Founded and directed by New York artist Ed Woodham, AiOP is an arts project exploring creative interventions in public space. AiOP’s 2013 thematic concept of NUMBER is conceived by AiOP NYC curator Radhika Subramaniam. In 2013, AiOP explores NUMBER at The New Museum’s IDEAS CITY, New York; and eventsin Warringah & Manly, Australia; the annual NYC event on 14th Street; and in Greensboro.
AiOP Founder and Director:
Xandra Eden and Sheryl Oring Program Coordinator: Harriet Hoover
Sam Fahnrich, Michaelle Lopez, Eddie Mendoza, Jacob Moncla, Stacy Bloom Rexrode, and Alexis Rodriguez
Nicole Du Bois, Corey Dzenko, Mel Jovin, Dianna Loughlin, Marie Neal, Jessica Almy Pagán, Steisha Pintado, Matthew Posey, Morganne Radziewicz, Sara Reynolds, Briana Salcedo, Kyle Tyner, and Lu Xu
SECAC (Southeastern College Art Conference) is a non-profit organization that promotes the study and practice of the visual arts in higher education on a national basis. SECAC facilitates cooperation and fosters on-going dialog about pertinent creative, scholarly and educational issues among teachers and administrators in universities, colleges, community colleges, professional art schools, and museums; and among independent artists and scholars. Membership includes individuals and institutions from the original group of southeastern states that founded the conference: Alabama, Arkansas, Florida, Georgia, Kentucky, Louisiana, Mississippi, North Carolina, South Carolina, Tennesssee, Virginia, and West Virginia. Over the decades, however, SECAC has grown to include individual and institutional members from across the United States, becoming the second largest national organization of its kind. SECAC is an affiliated organization of the national College Art Association and participates in its annual conferences.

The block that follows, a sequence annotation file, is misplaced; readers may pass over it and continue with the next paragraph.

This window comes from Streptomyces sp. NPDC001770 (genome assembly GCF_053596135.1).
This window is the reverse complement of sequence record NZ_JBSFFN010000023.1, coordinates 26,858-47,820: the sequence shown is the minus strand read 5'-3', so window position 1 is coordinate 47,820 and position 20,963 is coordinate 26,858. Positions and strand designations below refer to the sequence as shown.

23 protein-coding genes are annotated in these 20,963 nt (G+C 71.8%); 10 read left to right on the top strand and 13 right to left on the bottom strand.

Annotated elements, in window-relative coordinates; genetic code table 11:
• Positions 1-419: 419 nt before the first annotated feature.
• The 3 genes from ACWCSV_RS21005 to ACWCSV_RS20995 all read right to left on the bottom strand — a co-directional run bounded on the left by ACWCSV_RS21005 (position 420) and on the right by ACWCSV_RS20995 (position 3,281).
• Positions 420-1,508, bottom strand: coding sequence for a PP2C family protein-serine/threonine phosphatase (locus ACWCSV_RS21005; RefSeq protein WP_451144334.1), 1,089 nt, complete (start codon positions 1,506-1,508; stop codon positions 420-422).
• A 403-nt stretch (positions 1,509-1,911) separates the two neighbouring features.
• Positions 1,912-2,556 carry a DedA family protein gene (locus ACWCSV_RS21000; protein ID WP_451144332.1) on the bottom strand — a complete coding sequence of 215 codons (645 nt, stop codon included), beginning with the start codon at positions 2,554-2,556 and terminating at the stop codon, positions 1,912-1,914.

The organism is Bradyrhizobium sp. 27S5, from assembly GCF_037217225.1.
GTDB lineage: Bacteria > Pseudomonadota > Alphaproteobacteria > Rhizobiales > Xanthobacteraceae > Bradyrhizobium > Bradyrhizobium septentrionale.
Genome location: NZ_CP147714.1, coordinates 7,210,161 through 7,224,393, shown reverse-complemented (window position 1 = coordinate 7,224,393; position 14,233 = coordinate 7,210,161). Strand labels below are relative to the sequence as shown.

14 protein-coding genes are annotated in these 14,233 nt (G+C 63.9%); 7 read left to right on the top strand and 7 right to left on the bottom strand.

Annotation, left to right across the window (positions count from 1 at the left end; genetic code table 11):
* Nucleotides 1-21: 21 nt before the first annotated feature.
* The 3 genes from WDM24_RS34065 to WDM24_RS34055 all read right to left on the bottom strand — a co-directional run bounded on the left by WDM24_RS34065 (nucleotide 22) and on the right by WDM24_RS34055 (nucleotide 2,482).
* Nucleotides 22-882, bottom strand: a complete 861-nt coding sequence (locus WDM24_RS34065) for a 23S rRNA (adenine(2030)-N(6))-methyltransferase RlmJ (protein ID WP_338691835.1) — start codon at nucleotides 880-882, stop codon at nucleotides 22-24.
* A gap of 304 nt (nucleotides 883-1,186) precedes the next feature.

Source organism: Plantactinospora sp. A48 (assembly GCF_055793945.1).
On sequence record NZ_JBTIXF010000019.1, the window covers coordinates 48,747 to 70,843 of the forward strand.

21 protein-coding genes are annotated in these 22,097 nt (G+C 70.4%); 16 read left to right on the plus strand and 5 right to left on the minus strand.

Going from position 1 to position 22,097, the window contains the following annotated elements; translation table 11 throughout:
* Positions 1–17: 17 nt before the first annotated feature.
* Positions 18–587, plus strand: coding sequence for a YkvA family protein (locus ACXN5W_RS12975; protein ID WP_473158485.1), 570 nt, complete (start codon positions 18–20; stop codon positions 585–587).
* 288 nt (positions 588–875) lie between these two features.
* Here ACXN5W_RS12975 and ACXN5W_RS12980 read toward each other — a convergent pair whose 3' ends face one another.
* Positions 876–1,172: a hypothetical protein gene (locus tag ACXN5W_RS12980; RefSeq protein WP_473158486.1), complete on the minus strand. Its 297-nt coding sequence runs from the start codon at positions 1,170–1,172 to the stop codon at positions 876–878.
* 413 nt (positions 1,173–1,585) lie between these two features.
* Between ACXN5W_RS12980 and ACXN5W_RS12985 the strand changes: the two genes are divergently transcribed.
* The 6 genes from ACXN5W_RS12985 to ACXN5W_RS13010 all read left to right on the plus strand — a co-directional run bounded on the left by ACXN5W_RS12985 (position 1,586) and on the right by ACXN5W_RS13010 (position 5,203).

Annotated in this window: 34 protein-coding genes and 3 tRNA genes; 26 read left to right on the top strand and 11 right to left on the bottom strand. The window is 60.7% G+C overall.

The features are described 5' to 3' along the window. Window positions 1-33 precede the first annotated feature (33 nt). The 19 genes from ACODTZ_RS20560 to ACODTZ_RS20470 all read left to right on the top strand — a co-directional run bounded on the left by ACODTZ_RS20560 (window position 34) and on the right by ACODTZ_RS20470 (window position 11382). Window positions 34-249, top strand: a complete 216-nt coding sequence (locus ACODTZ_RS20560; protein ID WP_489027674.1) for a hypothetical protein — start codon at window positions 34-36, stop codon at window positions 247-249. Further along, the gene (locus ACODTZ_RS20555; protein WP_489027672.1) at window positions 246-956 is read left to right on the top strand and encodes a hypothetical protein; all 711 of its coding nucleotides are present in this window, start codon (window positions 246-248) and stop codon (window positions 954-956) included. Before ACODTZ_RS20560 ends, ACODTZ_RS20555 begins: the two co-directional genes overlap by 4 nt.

To learn more visit www.secollegeart.org or email email@example.com.
About the Art Department at UNCG
The mission of the UNCG Art Department is founded on three passionately held principles:
- First, that the exploration of ideas through the visual arts is both necessary and culturally valuable;
- Second, that an understanding of visual communications within contemporary society is critical for an informed world view, and;
- Third, that an appreciation and knowledge of art history, past and present, is essential to both young scholars and developing artist.
In the Art department, committed faculty, who actively exhibit and publish nationally and internationally model the high standards we hold our students to in the visual arts, art history, and art education. Our students individually challenge, explore and push the boundaries of their given field, whether it be establishing an independent vision or perspective in the studio, exploring new facets of art history or developing their own voices as art educators. Through this diversity, our program offers students a strong, self-motivated course of study where majors have meaningful contact with faculty across disciplines, methodologies and practices.
To learn more visit www.uncg.edu/art or email firstname.lastname@example.org
About the Weatherspoon Art Museum at UNCG
The Weatherspoon Art Museum at the University of North Carolina at Greensboro acquires, preserves, and interprets modern and contemporary art for the benefit of its multiple audiences, including university, community, regional, and beyond. Through these activities, the museum recognizes its paramount role of public service, and enriches the lives of diverse individuals by fostering an informed appreciation and understanding of the visual arts and their relationship to the world in which we live.
To learn more visit weatherspoon.uncg.edu or email email@example.com